Wilton’s First Selectwoman Lynne Vanderslice had a phone meeting with critical members of Gov. Ned Lamont‘s staff on Tuesday, Mar. 5, and she says that based on that discussion, she expects at least one major change to the governor’s school regionalization bill, SB 874–a change that will make the bill no longer apply to Wilton.

As the governor promised after he met with Fairfield County town leaders last week, he had his top staff get in touch with Vanderslice to arrange the conversation. Vanderslice spoke with Lamont’s Policy Director/Deputy Chief of Staff Jonathan Dach and Director of External and Constituent Affairs Marc Bradley. They confirmed that what Vanderslice had pointed out to the governor about a section of his bill was indeed an error.

The bill as originally written contained language in one section that would have impacted Wilton:  Section 5 (b) details three criteria–population size, number of students, and number of elementary schools–that, if a district meets ANY of those criteria, it would be required to share a superintendent or lose funding from the state equal to the cost of the superintendent.

When Vanderslice read the bill she noticed that Section 5 (a) contained three similar criteria, but with a difference–a difference that turned out to be a drafting error.

“One had to read (b) carefully because Sec 5 (a) also lays out three similar criteria, but in that section the district has to meet all three criteria for the language to apply. If you skimmed (b) after reading (a), you could have missed the distinction. At the Weston press conference with the Governor, I referred to what I thought were “errors” in his bill–probably not a good word choice especially when standing next to the Governor–but in this case it turned out to be exactly the case,” Vanderslice explains.

By working with the governor’s staff, Vanderslice says, that error will be corrected; now Wilton, with two elementary schools, will no longer be impacted by Section 5 (b). She believes it will also no longer apply to Weston, and the catch will likely wind up exempting several other districts, although she’s not sure exactly which other towns will no longer be affected.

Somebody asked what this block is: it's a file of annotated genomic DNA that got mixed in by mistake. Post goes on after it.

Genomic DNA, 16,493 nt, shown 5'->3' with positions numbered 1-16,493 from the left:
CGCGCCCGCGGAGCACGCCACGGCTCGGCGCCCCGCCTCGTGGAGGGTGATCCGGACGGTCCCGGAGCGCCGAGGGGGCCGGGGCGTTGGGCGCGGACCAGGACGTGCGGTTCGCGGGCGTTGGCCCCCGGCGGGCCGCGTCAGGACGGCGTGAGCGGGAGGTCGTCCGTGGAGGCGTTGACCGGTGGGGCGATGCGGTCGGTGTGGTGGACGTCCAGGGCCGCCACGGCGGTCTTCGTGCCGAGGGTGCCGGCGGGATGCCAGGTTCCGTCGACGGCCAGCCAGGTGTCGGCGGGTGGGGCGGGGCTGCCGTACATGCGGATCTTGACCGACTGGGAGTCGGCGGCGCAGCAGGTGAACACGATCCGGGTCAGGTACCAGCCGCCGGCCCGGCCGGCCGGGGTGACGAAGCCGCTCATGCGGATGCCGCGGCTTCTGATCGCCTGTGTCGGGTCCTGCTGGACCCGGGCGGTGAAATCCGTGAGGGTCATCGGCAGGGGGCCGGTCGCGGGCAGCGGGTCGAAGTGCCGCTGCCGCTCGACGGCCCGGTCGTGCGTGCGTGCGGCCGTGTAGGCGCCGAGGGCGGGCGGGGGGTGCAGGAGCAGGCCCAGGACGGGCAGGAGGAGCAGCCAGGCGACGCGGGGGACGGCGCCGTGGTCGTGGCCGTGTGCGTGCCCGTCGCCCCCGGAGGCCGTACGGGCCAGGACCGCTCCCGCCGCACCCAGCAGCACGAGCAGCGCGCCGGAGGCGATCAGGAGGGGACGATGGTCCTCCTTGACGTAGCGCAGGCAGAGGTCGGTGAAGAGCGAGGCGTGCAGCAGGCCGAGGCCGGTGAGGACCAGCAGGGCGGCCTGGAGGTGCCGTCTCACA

The call was productive on other areas as well, she adds.

“I shared more details on suggestions that would be impactful for towns and Boards of Education and they shared the rationale behind some of their decisions. It is fair to say that we all came away with a better understanding of each other’s perspective.”

One other thing Vanderslice brought to the conversation and conveyed to the governor’s staff was a perspective she gained doing research for the meeting.

“I was forced to be prepared, which in my case typically means being over prepared. Instead of just reading newspaper accounts of the work of the transition committee on shared services, I tracked down and read the actual report. The report included links to some very useful resources, including a toolkit of regionalization best practices within Massachusetts. Like, Connecticut, Massachusetts is comprised of many small, independent thinking municipalities. The report contains this very important line in its introduction:  There is no “one size fits all” model for sharing services. I very much believe this, but it doesn’t mean we can’t learn from Massachusetts. We don’t have to reinvent the wheel if something isn’t already shared in CT, we just need to pick up the phone and speak with our counterparts in Massachusetts,” she says.

Just like there’s no ‘one size fits all’ model, however, Vanderslice says taking the approach of ‘no regionalization whatsoever’ doesn’t work either.

“It is important to remind ourselves that shared services and regionalization are not flawed concepts. When implemented with resident buy-in, they can reduce costs and result in a fiscally stronger community,” she says.

One silver lining to come out of the fight over school regionalization legislation is that it’s created a more direct connection between Wilton and the governor.

“As a municipality, you want to be a successful partner with state government. These one on one or small group conversations are really helpful in making that happen. Of course, they aren’t going to adopt every one of my suggestions nor am I going to agree with everything they decide.  The important thing is to maintain a dialogue and try to be part of the solution,” says Vanderslice, adding, “Again I have to say how much I appreciate the Governor taking this concern seriously and providing me with the opportunity to speak with his staff about this and other matters.”

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